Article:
Leoš Janáček: Kat'a Kabanova Suite – arranged by Peter Breiner (PB047)
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Instrumentation: 3+1, 2+1, 2+1, 2+1 - 4, 3, 3, 1 - timp + perc
Janáček was desperate to write a new opera after the hard-earned success of Jenůfa and so turned to the Russian dramatist Ostrovsky’s tragedy The Storm, the main protagonist of which is called Káťa. Like Puccini and Tchaikovsky before him – two composers he held in the highest regard – Janáček hoped to write a lyrical romantic tragedy about the plight of a young woman. Janáček turned immediately to Puccini’s opera Madama Butterfly for inspiration. The composer first saw the opera in Prague in 1908, but revisited it again in Brno in December 1919. Soon after seeing it afresh, he began writing Káťa Kabanová. Káťa’s story is certainly as tragic as that of Puccini’s geisha. Stuck in a provincial town, Káťa becomes worried that she will cheat on her husband Tichon. Despite her plea to him not to go to market, her harsh mother-in-law sends him on his way. In Tichon’s absence, Káťa starts a relationship with Boris. The weight of this sin is too much for her to bear and she throws herself into the Volga.
The suite begins with the bleak overture to the opera in the dark key of B flat minor. The ominous eight beats on the timpani seem to signify something oddly fatalistic, pitted against the aching harmonies in the rest of the orchestra. A second theme (itself derived from the timpani motif), accompanied by sleigh bells, prefigures Tichon’s departure for market. The second movement is taken from music of the action of act one, beginning with the interlude between the two scenes. Janáček repeats several motifs here, but uses the harmony to indicate a change in the psychological circumstances, with the meek Káťa pitted against her hateful surroundings. More convivial music – taken from Káťa’s scene with her adopted sister Varvara – hints at something more hopeful, but we are quickly moved on into Tichon’s departure and the return of the ominous fate motif pitted against the sleigh bells. The momentum builds and a searing theme appears in the high strings, underpinned by the brass and woodwind, as Tichon departs and the tragedy is put in motion.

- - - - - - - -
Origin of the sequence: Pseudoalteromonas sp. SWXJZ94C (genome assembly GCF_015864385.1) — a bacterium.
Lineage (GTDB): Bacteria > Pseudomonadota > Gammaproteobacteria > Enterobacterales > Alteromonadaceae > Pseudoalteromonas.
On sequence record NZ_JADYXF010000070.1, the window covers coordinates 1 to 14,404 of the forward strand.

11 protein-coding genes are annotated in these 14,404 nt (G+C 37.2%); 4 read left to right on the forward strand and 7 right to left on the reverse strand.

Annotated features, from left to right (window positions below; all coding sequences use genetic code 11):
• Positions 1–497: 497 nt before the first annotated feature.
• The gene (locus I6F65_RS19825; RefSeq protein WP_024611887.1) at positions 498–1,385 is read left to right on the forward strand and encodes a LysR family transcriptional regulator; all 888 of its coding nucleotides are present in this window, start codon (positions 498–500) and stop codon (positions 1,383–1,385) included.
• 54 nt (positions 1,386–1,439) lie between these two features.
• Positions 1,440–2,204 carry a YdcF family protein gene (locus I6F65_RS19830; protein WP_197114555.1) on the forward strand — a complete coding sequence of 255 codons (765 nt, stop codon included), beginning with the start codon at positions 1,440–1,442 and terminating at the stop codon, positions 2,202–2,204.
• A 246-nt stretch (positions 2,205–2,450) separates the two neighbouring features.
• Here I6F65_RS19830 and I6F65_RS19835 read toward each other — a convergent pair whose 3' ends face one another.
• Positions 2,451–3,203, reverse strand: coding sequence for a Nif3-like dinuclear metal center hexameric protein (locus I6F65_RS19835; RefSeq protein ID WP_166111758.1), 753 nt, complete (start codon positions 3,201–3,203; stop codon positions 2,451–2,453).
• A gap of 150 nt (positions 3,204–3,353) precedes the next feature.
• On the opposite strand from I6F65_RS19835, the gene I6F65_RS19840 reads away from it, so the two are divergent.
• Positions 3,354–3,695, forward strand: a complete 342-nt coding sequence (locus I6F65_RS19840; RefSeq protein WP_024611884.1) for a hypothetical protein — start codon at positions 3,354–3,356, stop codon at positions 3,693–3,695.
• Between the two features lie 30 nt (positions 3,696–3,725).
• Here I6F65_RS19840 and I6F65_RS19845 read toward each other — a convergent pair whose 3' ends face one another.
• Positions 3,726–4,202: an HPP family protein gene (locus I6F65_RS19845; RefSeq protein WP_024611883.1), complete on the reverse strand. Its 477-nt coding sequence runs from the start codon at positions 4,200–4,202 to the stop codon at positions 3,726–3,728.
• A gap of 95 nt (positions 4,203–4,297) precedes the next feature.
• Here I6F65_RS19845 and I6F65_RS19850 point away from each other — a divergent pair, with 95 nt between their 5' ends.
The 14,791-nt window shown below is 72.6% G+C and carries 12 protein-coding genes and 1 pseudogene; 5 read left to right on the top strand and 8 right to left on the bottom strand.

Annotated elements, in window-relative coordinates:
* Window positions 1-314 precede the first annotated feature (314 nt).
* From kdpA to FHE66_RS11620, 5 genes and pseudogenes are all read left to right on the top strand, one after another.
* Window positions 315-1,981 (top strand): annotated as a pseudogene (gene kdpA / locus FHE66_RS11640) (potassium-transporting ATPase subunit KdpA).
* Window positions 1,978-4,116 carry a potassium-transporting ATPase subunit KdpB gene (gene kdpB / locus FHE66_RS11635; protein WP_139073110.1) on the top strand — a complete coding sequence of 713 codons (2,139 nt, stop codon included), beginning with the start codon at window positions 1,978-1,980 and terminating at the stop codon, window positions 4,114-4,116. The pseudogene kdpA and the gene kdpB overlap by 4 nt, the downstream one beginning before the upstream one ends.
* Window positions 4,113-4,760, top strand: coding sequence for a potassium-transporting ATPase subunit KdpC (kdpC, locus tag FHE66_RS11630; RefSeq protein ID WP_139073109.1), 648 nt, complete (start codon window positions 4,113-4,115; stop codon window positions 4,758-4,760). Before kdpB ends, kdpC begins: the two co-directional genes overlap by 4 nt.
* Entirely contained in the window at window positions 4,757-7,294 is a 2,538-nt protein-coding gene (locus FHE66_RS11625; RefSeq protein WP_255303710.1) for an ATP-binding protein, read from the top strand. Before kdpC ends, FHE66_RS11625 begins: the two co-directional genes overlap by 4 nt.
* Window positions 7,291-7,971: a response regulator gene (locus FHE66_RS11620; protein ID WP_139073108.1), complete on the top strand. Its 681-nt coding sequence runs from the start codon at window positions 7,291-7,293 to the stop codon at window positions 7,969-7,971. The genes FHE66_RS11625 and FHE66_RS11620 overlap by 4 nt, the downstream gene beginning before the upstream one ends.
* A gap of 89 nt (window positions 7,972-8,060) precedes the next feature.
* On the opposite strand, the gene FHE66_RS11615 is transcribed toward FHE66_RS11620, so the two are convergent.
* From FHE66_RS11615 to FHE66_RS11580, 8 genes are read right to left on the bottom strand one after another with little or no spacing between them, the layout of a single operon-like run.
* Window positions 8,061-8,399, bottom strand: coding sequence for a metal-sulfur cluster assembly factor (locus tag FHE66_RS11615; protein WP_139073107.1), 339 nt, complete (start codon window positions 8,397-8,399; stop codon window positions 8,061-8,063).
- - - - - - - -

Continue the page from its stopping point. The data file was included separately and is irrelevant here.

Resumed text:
A third movement takes us into the second act, and the preparations for Káťa’s meeting with Boris. The tension and passion mounts, describing the hot summer night on which Varvara and Kudrjáš, Káťa and Boris, have their brief moment of happiness. The fourth movement is largely given over to Kudrjáš’s teasing song about a spoiled girl who is constantly bought presents and to the touching melodies of their calls for Káťa and Boris to return home. The movement ends with the ecstatic close of the second act, a brief moment of passion in an otherwise bleak world.
The final movement concerns the storm proper, with the whirl of the cyclone spinning through the various sections of the orchestra. It was in Káťa Kabanová that Janáček really began to experiment with time, situating voices off stage and contracting and expanding timings for dramatic effect. As Káťa runs wildly off through the storm, we hear those distant echoes calling her toward her watery echo, all the time egged on by the defeatist timpani. After her outrageous confession, we find Káťa alone contemplating her fate, with her meek countenance coming through in the heartfelt music of her final meeting with Boris. It is another brief enclave of contentment and the suite ends with the staggeringly rapid death of Janáček’s ‘most beautiful and saddest’ of heroines. Her fate is sealed by one last blast from the timpani.